Early Onset Puberty Affects Girls As Young As 5

By Amir Khan on June 20, 2012 8:58 AM EDT

Children
Over the past century, the average age girls go through puberty has dropped to 10-years-old, and some girls start developing as young as five (Photo: Creative Commons)

Early onset puberty affects girls as young as 5-years-old, according to research presented at the Cheltenham Science Festival in England last week. 

Over the past century, the average age girls go through puberty has dropped to 10-years-old, and some girls start developing as young as five, researchers said. While researchers can't fully explain the cause, they say stress is a major contributor.

"We are seeing early puberty in situations which we would deem stressful for girls, for example being adopted or growing up without their biological father in the house," Richard Sharpe, lead researcher and group leader at the Centre for Reproductive Health in the U.K., told the Daily Mail. "There may be a stepfather or the child is having to live in two homes. That is all somewhat stressful and it is much more common nowadays than it was."

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The earliest signs of puberty are breast tissue development, body hair and menstruation, and since the 1960s, the average age girls began showing these signs was 12-and-a-half years old. Now, the age is 10. And these big body changes are sometimes difficult to deal with, Dr. Tabitha Randell, a researcher with Nottingham University Hospitals NHS trust, told the Daily Mail.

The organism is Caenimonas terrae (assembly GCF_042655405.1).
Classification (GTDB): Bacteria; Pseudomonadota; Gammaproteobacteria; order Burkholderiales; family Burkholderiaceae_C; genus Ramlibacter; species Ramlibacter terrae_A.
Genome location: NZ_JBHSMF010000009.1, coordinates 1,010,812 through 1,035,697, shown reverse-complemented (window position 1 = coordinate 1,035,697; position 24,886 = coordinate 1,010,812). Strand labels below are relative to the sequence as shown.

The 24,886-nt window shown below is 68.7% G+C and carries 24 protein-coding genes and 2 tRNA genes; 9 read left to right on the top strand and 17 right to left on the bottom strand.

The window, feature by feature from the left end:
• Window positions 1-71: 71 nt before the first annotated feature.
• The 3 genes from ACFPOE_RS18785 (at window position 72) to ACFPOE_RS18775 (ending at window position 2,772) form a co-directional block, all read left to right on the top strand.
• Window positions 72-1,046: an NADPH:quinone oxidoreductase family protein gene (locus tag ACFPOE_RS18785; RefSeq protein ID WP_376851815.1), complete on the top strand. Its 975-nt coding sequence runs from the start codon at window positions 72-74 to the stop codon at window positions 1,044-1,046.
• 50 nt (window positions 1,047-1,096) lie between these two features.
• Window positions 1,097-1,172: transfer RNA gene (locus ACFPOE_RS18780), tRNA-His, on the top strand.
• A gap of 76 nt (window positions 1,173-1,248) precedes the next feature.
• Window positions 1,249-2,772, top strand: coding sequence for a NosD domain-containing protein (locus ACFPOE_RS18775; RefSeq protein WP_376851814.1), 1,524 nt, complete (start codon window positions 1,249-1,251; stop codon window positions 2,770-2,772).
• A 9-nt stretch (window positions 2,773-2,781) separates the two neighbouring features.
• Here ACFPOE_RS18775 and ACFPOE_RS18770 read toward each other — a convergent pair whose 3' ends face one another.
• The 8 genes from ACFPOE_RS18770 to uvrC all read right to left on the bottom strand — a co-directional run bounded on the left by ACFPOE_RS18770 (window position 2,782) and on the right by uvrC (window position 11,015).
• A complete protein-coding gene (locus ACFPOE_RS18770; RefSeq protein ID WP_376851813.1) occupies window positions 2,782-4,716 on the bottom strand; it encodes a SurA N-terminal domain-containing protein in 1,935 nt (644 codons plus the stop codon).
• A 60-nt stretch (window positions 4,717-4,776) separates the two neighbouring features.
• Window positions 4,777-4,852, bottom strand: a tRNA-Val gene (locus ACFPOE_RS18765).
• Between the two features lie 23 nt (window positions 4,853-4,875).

"We need to help parents deal with the physical and psychological consequences of early puberty which are very serious and can very distressing for the child," she said. "There is a strong link with early onset of sexual activity when they are not emotionally ready, and with teenage pregnancy for which already have the highest level in Europe."

Obesity also plays a large role in early onset puberty, and the increase of childhood obesity could mean more children going through it, researchers said.

"Speakers agreed that childhood obesity, or more specifically, increased body fat content, is the single most important factor that we know provides part of the explanation for advance in puberty (particularly in girls) in most countries," Sharpe told ABC News.

More than 12.5 million American children ages 2 through 19 are obese, according to the Centers for Disease Control and Prevention, and the number of obese children has tripled since 1980. Health care costs related to childhood obesity totaled $3 billion in 2009, according to a study published in Nature.

However, Sharpe told Fox News more research needs to be done before an exact cause of early onset puberty can be identified.

"The simple truth is we don't know why it is happening," he said. "Obesity is the biggest factor that we know of. [But] there's clearly something else. Is it environmental chemicals, is it societal stress? I would say on the evidence, environmental factors are not a major player."

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